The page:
Germany publicly rejects Turkish spies’ request to monitor dissidents
By Joseph Fitsanakis IntelNews – German intelligence and security agencies have publicly rejected a direct request made by Turkey’s intelligence chief to gather information on Turks who are living in Germany and are critical of the Turkish government. The request reportedly relates to attempts by the Turkish government to round up its critics, following a failed military coup in July of last year. The government of Turkish President Recep Tayyip Erdoğan accuses members of the so-called Gülen movement of orchestrating the coup, which included an armed attack on the country’s parliament and the murder of over 200 people across Turkey. The Gülen movement consists of supporters of Muslim cleric Fethullah Gülen, who runs a global network of schools, charities and businesses from his home in the United States. The government of Turkey has designated Gülen’s group a terrorist organization and claims that its members have stealthily infiltrated state institutions since the 1980s.
Since the end of the failed coup, the Turkish state has initiated a nationwide political crackdown against alleged supporters of the coup. Over 100,000 people have been fired from their jobs, while hundreds of thousands have been demoted, censured or warned. Another 41,000 are believed to be in prison, charged with supporting the failed coup or being members of the Gülen network. But many observers in Europe view the coup as a catalyst that was exploited by the government in Ankara neutralize its political opponents.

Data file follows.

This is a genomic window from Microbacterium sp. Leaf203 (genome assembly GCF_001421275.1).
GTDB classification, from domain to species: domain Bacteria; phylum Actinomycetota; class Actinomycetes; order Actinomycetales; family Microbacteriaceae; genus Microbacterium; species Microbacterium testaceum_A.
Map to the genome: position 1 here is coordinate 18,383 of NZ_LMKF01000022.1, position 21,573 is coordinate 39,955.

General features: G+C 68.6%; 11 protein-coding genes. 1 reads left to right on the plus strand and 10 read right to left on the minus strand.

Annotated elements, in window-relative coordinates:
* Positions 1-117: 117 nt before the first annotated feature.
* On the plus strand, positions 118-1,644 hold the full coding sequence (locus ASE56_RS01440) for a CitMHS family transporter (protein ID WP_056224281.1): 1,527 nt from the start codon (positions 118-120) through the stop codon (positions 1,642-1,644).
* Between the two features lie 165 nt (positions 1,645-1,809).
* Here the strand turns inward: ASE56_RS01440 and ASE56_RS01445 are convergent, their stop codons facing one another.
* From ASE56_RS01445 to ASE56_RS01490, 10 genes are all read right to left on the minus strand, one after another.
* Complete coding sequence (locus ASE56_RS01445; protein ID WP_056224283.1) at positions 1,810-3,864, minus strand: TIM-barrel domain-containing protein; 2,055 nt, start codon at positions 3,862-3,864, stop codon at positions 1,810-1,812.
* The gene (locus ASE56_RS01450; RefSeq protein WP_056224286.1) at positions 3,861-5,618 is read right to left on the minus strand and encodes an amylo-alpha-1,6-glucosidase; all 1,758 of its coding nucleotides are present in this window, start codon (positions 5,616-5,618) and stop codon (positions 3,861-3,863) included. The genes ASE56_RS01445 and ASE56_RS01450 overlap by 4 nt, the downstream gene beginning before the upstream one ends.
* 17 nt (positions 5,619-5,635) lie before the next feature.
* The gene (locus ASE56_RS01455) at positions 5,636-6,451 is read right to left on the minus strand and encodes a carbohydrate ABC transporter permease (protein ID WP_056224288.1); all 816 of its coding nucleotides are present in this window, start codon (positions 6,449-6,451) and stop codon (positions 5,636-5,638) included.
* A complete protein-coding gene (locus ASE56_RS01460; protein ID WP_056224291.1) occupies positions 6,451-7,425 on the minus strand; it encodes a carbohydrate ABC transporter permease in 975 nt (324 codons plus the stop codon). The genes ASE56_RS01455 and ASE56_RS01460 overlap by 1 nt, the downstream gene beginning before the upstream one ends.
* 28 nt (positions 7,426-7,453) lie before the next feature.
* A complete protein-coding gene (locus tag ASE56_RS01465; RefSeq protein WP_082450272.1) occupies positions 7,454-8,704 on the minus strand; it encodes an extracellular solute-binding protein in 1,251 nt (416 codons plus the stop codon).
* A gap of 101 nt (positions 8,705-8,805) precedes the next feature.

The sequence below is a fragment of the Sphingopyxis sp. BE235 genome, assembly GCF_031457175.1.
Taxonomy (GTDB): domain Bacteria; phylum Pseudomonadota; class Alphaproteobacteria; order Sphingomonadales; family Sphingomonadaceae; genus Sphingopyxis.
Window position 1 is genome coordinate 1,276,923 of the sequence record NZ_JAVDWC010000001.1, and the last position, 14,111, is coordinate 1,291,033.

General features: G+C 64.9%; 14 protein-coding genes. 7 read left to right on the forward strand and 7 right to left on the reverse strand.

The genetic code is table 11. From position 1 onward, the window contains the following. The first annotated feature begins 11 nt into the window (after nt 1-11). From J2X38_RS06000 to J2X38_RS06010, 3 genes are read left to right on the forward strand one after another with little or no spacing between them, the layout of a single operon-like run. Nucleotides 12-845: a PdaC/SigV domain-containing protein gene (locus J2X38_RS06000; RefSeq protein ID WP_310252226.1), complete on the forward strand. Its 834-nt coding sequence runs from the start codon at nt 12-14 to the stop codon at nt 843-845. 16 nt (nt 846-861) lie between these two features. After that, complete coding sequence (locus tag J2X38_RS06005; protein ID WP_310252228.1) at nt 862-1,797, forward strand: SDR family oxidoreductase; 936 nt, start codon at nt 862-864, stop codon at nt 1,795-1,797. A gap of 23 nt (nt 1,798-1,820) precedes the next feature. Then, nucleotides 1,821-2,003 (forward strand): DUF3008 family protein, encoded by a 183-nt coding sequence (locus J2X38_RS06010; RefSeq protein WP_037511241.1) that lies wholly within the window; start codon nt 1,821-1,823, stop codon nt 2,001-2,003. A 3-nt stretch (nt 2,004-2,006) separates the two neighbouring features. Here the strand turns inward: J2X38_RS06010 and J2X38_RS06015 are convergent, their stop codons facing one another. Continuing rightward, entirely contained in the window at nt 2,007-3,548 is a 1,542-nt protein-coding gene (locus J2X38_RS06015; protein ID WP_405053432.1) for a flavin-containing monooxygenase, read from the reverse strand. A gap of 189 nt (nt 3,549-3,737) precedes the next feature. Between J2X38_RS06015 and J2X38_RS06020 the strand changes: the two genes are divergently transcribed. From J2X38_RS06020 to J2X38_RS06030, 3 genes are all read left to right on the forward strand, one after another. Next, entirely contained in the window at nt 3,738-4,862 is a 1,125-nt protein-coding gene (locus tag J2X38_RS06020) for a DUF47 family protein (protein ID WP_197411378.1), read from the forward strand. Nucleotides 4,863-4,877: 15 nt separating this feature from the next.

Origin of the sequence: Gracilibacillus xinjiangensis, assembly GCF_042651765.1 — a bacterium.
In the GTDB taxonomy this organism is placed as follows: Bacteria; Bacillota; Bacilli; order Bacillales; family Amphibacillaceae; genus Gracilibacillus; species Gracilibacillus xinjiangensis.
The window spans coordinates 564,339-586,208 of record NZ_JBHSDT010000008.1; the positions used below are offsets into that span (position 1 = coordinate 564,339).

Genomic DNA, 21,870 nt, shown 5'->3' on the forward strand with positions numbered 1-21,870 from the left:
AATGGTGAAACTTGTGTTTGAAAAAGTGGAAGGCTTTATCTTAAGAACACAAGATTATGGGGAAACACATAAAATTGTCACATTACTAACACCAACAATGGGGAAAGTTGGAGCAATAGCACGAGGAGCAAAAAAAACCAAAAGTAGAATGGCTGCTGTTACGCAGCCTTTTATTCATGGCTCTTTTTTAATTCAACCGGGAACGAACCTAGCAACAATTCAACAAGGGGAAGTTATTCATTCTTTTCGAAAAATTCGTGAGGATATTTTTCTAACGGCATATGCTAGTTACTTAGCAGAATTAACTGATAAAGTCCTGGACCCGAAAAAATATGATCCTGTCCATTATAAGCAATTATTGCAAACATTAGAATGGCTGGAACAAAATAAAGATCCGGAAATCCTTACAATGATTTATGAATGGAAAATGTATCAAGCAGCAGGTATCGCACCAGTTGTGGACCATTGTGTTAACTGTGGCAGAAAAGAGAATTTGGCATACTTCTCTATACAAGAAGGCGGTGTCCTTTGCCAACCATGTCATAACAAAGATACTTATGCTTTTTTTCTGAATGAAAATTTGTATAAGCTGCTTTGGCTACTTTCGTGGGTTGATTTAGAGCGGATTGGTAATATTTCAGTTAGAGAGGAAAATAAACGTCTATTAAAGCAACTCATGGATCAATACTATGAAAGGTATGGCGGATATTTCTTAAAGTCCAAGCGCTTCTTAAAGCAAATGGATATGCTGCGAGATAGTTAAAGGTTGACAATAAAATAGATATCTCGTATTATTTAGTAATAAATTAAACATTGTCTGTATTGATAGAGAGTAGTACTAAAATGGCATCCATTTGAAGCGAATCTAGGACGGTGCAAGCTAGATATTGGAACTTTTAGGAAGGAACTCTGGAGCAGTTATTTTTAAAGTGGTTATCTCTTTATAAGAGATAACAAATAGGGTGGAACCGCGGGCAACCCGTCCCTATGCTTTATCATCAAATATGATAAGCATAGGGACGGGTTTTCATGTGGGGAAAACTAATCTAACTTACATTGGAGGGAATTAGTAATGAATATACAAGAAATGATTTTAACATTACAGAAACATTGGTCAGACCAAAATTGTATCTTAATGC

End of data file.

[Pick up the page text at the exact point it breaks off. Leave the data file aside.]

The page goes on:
Get Briefed, Get Weekly Intelligence Reports - Essential Weekend Reading - Safe Subscribe
On Monday, Germany’s Süddeutsche Zeitung newspaper claimed that Turkey’s National Intelligence Organization, known as MİT, gave its German counterpart a list containing the names hundreds of Turks living in Germany, and asked him to spy on them. According to the newspaper, the list was given by MİT chief Hakan Fidan to Bruno Kahl, head of the Bundesnachrichtendienst, Germany’s Federal Intelligence Service, known as BND. The two men allegedly met at a security conference held in Munich last February. The Süddeutsche Zeitung claims that the list given to Kahl included 300 individuals and approximately 200 groups and organizations that the MİT wanted the BND to monitor.
But instead of spying on these targets, the BND wrote to them and warned them that the Turkish state was after them. The German spy agency also warned them to stay away from any contact with Turkish authorities in Germany and to refrain from traveling to Turkey. On Tuesday, Germany’s Interior Minister, Thomas De Maiziere, confirmed the Süddeutsche Zeitung article and warned Turkey to respect Germany’s territorial sovereignty. “Here German jurisdiction applies”, said De Maiziere, “and citizens will not be spied on by foreign countries”.